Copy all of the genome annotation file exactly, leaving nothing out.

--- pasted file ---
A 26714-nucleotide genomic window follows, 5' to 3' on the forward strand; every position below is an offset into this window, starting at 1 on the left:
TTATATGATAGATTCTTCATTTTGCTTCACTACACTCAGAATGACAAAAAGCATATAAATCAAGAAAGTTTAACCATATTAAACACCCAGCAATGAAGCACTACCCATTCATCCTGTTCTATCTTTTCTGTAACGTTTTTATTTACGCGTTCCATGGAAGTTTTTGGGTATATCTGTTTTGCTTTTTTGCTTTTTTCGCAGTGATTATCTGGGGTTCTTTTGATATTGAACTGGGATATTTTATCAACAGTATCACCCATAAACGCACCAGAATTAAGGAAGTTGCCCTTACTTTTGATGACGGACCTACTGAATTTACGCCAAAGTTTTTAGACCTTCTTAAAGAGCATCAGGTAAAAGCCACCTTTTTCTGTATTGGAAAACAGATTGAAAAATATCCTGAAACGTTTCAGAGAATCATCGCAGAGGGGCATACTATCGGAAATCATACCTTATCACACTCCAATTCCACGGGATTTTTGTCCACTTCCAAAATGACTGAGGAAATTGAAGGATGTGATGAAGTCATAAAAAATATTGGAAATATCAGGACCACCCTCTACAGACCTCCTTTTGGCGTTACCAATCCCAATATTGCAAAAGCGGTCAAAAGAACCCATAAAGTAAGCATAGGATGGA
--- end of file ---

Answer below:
A 26714-nucleotide genomic window follows, 5' to 3' on the forward strand; every position below is an offset into this window, starting at 1 on the left:
TTATATGATAGATTCTTCATTTTGCTTCACTACACTCAGAATGACAAAAAGCATATAAATCAAGAAAGTTTAACCATATTAAACACCCAGCAATGAAGCACTACCCATTCATCCTGTTCTATCTTTTCTGTAACGTTTTTATTTACGCGTTCCATGGAAGTTTTTGGGTATATCTGTTTTGCTTTTTTGCTTTTTTCGCAGTGATTATCTGGGGTTCTTTTGATATTGAACTGGGATATTTTATCAACAGTATCACCCATAAACGCACCAGAATTAAGGAAGTTGCCCTTACTTTTGATGACGGACCTACTGAATTTACGCCAAAGTTTTTAGACCTTCTTAAAGAGCATCAGGTAAAAGCCACCTTTTTCTGTATTGGAAAACAGATTGAAAAATATCCTGAAACGTTTCAGAGAATCATCGCAGAGGGGCATACTATCGGAAATCATACCTTATCACACTCCAATTCCACGGGATTTTTGTCCACTTCCAAAATGACTGAGGAAATTGAAGGATGTGATGAAGTCATAAAAAATATTGGAAATATCAGGACCACCCTCTACAGACCTCCTTTTGGCGTTACCAATCCCAATATTGCAAAAGCGGTCAAAAGAACCCATAAAGTAAGCATAGGATGGA